Don’t forget to sign up for updates and to donate on your state tax forms or online. Thank you to our loyal fans and followers!  


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    The Nongame Wildlife Program helps protect and preserve thousands of Minnesota’s wildlife species. In addition to our conservation work, we also engage in outreach and education so that Minnesotans can learn about their wildlife. The EagleCam is one of our best tools for brining Minnesota’s wildlife to everyone. And your donations help keep it running!

    When filling your taxes, please consider making a tax-deductible donation via the nongame tax checkoff. You can also donate online anytime. All donations are double-matched and help us continue our legacy of helping Minnesota’s wildlife. We sincerely thank you for any amount you give, it all makes a difference in the life of Minnesota's animals!

    We thank you again for all of your generous contributions to the Nongame Wildlife Program so we can continue to bring this amazing view into the lives of Minnesota bald eagles. 

    We'd also like to thank our partners in this webcam adventure: Floyd Security and Xcel Energy.

    Rewind video for instant replay: Click anywhere on the red timeline bar below the image to go back up to 4 hours. Click on the "LIVE" button to return to the live feed. Make the video full screen by pressing the double arrow in the lower right. To escape from full screen, press the ESC key, or tap "Done" on your mobile device.

    Note to viewers: This is live video of wild bald eagles living in nature. Natural struggles will occur and some of the feeding or other wild bird behaviors may be difficult to watch. Please use discretion when watching this cam. DNR staff monitor this camera and nest.

    EagleCam Newsletters 

    View the latest EagleCam newsletters. These are sent regularly to subscribers during the EagleCam season.

    You can sign up for updates here!

    Learn more about the EagleCam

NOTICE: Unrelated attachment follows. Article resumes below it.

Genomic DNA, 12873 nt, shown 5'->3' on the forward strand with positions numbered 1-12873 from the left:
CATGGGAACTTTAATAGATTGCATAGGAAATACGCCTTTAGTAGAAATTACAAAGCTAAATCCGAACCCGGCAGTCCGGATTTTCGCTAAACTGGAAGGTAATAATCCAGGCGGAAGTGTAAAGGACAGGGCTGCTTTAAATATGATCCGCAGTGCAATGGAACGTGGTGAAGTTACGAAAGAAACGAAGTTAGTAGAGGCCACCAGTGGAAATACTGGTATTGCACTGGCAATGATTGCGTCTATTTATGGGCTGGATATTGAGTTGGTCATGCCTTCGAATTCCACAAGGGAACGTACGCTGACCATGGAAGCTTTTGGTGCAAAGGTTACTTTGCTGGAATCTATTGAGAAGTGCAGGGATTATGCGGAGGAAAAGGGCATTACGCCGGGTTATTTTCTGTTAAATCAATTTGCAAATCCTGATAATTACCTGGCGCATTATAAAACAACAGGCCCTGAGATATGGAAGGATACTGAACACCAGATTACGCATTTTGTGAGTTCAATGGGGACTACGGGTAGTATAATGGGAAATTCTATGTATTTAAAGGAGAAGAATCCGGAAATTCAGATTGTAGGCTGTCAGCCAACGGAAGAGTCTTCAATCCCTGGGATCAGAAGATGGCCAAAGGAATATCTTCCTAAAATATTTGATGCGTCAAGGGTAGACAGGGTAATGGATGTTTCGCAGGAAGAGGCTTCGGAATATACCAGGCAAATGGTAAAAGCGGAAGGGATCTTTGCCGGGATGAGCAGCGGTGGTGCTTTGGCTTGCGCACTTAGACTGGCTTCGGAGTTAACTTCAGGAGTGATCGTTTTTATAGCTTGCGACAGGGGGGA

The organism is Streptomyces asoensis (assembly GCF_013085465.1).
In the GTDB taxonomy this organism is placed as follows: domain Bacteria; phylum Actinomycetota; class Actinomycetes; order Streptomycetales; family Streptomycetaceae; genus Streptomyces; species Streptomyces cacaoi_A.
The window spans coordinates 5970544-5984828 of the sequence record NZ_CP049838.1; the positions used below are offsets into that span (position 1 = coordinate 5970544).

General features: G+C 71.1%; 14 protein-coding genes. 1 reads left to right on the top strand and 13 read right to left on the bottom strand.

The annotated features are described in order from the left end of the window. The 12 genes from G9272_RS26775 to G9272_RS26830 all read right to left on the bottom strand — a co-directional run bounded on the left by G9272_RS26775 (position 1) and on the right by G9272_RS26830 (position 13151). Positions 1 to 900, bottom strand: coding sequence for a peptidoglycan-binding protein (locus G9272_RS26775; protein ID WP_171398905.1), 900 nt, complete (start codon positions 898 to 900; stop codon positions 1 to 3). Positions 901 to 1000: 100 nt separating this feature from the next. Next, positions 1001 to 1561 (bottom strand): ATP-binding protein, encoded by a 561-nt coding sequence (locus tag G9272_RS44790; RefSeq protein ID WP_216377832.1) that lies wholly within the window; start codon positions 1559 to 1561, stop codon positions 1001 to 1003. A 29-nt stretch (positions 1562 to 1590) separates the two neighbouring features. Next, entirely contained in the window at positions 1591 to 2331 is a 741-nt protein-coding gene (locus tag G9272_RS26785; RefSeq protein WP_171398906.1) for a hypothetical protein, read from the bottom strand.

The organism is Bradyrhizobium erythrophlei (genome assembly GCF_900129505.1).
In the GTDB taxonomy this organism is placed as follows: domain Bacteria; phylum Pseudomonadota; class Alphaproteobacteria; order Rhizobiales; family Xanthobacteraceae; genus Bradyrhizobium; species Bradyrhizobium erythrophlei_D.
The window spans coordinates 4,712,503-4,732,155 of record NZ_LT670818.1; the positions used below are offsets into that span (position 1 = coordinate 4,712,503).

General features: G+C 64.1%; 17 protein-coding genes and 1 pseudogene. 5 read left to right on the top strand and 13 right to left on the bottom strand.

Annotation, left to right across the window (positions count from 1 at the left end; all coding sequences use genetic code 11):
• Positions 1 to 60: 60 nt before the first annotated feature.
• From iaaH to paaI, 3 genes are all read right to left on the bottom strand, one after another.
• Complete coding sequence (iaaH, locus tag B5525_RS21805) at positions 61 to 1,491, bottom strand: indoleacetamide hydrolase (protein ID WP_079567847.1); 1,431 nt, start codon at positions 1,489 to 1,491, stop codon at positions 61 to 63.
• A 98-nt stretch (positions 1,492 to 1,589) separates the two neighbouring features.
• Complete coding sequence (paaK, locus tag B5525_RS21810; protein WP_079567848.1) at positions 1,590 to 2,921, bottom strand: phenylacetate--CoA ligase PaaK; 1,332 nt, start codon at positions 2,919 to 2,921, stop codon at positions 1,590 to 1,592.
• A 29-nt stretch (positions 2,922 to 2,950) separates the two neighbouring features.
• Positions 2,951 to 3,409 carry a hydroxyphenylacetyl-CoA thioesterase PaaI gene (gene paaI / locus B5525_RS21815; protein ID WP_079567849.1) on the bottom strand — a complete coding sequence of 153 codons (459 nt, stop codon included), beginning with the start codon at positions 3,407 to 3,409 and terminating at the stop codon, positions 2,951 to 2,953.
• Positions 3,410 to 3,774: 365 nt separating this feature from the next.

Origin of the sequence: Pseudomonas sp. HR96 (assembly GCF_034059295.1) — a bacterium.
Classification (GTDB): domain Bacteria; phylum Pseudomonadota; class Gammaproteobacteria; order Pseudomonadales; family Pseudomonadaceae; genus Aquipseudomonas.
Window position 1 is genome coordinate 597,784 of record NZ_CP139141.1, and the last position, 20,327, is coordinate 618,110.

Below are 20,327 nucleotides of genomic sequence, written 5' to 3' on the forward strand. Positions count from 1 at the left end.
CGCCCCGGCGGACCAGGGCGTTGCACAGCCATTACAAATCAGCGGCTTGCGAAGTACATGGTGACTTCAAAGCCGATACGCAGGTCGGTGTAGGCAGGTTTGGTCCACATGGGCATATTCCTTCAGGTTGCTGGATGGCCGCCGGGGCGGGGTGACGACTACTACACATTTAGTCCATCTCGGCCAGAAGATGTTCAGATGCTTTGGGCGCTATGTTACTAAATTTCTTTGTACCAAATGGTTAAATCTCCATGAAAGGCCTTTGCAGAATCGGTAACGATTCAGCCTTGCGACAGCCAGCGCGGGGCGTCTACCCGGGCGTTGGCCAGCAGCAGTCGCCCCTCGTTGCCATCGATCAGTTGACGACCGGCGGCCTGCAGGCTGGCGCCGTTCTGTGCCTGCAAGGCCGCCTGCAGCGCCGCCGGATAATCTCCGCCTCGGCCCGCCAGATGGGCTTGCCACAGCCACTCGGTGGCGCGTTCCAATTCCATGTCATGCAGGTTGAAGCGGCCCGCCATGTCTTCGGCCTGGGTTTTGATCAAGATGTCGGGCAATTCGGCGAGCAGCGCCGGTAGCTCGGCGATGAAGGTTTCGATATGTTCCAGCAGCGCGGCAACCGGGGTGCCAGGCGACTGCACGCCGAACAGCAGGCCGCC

Watch video »

    Are the adult eagles male or female?

    The only visible physical difference between adult male and female American Bald eagles is their size. Females are about 1/3 larger than the males - the females have especially larger feet and beaks. Both parents incubate the eggs and switch several times a day. With this pair, the female appears to have a brighter, whiter head than the male.
    Learn more about eagles »

    See How They Grow!

    adult buidling nest

    Adult building nest

    adult buidling nest

    Laying the eggs

    adult buidling nest

    Just hatched!

    adult buidling nest

    Week one

    adult buidling nest

    Week two

    adult buidling nest

    Week three

    adult buidling nest

    Week four

    adult buidling nest

    Week five

    adult buidling nest

    Week six

    adult buidling nest

    Week seven - full size

    adult buidling nest

    Week nine - learning to fly!

    adult buidling nest

    Week thirteen - ready to leave!

    All photos courtesy of © 2015 American Eagle Foundation, www.eagles.org.

    EagleCam Photo and Video Gallery

    Photos

     

    Video Clips

    View happenings that we have captured in the nest this season.

    2022

    First egg of 2022

    Nest delivery of a valentine day's treat

    Second egg of 2022

    Male repels a raccoon climbing into the nest

    View the 2022 YouTube playlist

    2020

    View the 2020 YouTube playlist

     

    2018 and 2019

    View the extras YouTube playlist from 2018 and 2019

    About Bald eagles

    Once pushed to the brink of extinction, the Bald eagle has made a powerful comeback since the pesticide DDT was banned in the early 1970s. Minnesota has more Bald eagles than any other state in the lower 48 states.

    Places to see Bald eagles in Minnesota

    An eagle camera is a great way of getting a close-up view of nature without even leaving home. But if you live in the Twin Cities or elsewhere in Minnesota, there are lots of places outdoors such as state parks where you can watch eagles and other wildlife, and do fun things like catch fish, paddle a canoe, and more.

    Eagles in winter »
    Eagles in summer »
    Find a Minnesota State Park close to you »